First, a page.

Don't indulge in self-blaming once you realize your behavior has hurt another: if you really didn't know, then it doesn't make you a bad person, as long as you have the moral courage to recognize that it did hurt and to stop doing it. Don't indulge in blaming others for being hurt by it either. And don't indulge in excusing or defending your behavior either. (No, "This is for your own good" is NOT a defensible excuse).

We all have a mutual responsibility to be open to the possibility that we could be hurting others without realizing it. Because any of us COULD be--yes, even the very nicest of us. That doesn't make us automatically bad, it just means we need to try to be conscious of how our behavior affects others and open to criticism. And once we realize others are being hurt by our behavior, it is our moral responsibility to stop.

Tamara said...

I'm so glad someone sent that to you. I saw it on Facebook - and immediately thought you should see this, but forgot! I share in your admiration of her. I thought her response was both justified and delivered beautifully -

Anonymous said...

Anonymous Commenter #1.

Yes, it WAS bullying. He essentially told her that she, a successful career woman with a morning news show, had no right to be in the public eye because she was overweight. That she should not consider herself a role model to other women and girls because her figure wasn't Barbie-perfect. That she should be ashamed of herself for being overweight yet still maintaining her public persona.

He questioned her right to BE WHO SHE IS and DO WHAT SHE DOES simply because she is overweight.

Just because YOU think everyone else should strive continually to improve themselves doesn't mean everyone must improve themselves according to YOUR DICTATES.

"You think you're so holy and truthful, when really it's only abominable conceit!"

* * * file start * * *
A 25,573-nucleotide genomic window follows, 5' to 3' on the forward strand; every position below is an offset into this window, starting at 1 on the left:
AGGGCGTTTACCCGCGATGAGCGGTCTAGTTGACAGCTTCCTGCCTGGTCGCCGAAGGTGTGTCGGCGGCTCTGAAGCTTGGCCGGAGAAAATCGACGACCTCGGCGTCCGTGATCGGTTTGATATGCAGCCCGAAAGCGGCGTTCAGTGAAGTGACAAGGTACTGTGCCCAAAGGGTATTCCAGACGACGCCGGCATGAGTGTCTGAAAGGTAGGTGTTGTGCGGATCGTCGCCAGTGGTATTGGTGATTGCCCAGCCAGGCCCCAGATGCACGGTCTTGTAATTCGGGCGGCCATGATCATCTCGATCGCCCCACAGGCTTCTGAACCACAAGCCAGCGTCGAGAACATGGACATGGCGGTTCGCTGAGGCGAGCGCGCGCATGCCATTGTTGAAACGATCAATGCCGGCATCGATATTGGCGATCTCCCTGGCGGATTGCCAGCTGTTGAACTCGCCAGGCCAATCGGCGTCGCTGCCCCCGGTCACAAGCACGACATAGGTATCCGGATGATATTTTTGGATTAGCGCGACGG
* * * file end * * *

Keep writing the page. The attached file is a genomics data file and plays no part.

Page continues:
_A Room with a View_
by E.M. Forster


Susan said...

I saw this the other day and thought, "Dave would like this too, I should send it to him..." and then never got around to it. I'm glad someone did! :)

Anonymous said...

Is bullying a label we put on an opinion that we don't agree with?

Rachel in Idaho said...

That was an attack, not an opinion.

Anonymous said...

I believe the email sent to her was private - she chose to make it public. Perhaps the man was a doctor. Perhaps she had been cautioned a few years ago - note there was a time reference in his email. Should he have done it - maybe not - but why do we assume his intentions were malicious? What does that say about us?

Rachel in Idaho said...

Oh, now he might be a doctor? Don't make me laugh. Even if he was, so? He's not HER doctor. He had no right to say what he did to her. Also from what I read she was going to ignore it, but her husband became angry at the insult to his wife and it went public from there. Apparently the vast majority of people in her life viewed this as an attack. So they, and we, are all somehow wrong?

And I have been on the receiving end of enough of them to know when it's an attack -- all he knew was he turned on the TV and there was a fat woman so he wrote an email to tell her how awful it was that she was fat on TV.